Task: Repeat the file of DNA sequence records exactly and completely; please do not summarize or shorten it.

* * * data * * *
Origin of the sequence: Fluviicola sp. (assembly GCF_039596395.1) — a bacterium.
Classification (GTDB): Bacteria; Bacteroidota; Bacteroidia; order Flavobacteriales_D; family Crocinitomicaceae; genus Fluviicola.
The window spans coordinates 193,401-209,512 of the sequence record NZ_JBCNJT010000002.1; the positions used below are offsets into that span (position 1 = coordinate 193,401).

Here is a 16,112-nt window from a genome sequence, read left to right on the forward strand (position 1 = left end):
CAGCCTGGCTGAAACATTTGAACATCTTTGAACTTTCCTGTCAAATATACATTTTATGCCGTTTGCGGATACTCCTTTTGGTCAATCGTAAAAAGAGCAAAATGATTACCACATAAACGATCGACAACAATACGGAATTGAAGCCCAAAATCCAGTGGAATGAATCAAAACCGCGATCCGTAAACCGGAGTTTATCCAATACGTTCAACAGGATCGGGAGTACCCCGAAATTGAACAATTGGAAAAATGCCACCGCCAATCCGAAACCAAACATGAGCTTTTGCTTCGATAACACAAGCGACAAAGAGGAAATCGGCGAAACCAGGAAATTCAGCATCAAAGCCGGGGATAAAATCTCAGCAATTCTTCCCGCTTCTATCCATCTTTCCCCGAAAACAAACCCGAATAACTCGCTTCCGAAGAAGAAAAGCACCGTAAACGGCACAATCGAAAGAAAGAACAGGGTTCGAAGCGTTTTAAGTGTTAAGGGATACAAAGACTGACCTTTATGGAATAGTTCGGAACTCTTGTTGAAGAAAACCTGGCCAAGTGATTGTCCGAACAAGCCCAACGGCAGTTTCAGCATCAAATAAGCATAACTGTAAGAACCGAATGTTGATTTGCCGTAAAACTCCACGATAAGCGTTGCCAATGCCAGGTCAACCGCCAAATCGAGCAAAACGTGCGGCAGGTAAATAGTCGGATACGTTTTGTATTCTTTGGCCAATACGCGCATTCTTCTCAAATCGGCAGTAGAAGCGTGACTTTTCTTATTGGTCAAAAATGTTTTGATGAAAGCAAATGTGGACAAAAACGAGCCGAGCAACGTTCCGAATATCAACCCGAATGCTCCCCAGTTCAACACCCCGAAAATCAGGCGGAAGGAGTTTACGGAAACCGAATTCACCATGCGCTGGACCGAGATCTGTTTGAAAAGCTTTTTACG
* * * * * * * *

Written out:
Origin of the sequence: Fluviicola sp. (assembly GCF_039596395.1) — a bacterium.
Classification (GTDB): Bacteria; Bacteroidota; Bacteroidia; order Flavobacteriales_D; family Crocinitomicaceae; genus Fluviicola.
The window spans coordinates 193,401-209,512 of the sequence record NZ_JBCNJT010000002.1; the positions used below are offsets into that span (position 1 = coordinate 193,401).

Here is a 16,112-nt window from a genome sequence, read left to right on the forward strand (position 1 = left end):
CAGCCTGGCTGAAACATTTGAACATCTTTGAACTTTCCTGTCAAATATACATTTTATGCCGTTTGCGGATACTCCTTTTGGTCAATCGTAAAAAGAGCAAAATGATTACCACATAAACGATCGACAACAATACGGAATTGAAGCCCAAAATCCAGTGGAATGAATCAAAACCGCGATCCGTAAACCGGAGTTTATCCAATACGTTCAACAGGATCGGGAGTACCCCGAAATTGAACAATTGGAAAAATGCCACCGCCAATCCGAAACCAAACATGAGCTTTTGCTTCGATAACACAAGCGACAAAGAGGAAATCGGCGAAACCAGGAAATTCAGCATCAAAGCCGGGGATAAAATCTCAGCAATTCTTCCCGCTTCTATCCATCTTTCCCCGAAAACAAACCCGAATAACTCGCTTCCGAAGAAGAAAAGCACCGTAAACGGCACAATCGAAAGAAAGAACAGGGTTCGAAGCGTTTTAAGTGTTAAGGGATACAAAGACTGACCTTTATGGAATAGTTCGGAACTCTTGTTGAAGAAAACCTGGCCAAGTGATTGTCCGAACAAGCCCAACGGCAGTTTCAGCATCAAATAAGCATAACTGTAAGAACCGAATGTTGATTTGCCGTAAAACTCCACGATAAGCGTTGCCAATGCCAGGTCAACCGCCAAATCGAGCAAAACGTGCGGCAGGTAAATAGTCGGATACGTTTTGTATTCTTTGGCCAATACGCGCATTCTTCTCAAATCGGCAGTAGAAGCGTGACTTTTCTTATTGGTCAAAAATGTTTTGATGAAAGCAAATGTGGACAAAAACGAGCCGAGCAACGTTCCGAATATCAACCCGAATGCTCCCCAGTTCAACACCCCGAAAATCAGGCGGAAGGAGTTTACGGAAACCGAATTCACCATGCGCTGGACCGAGATCTGTTTGAAAAGCTTTTTACG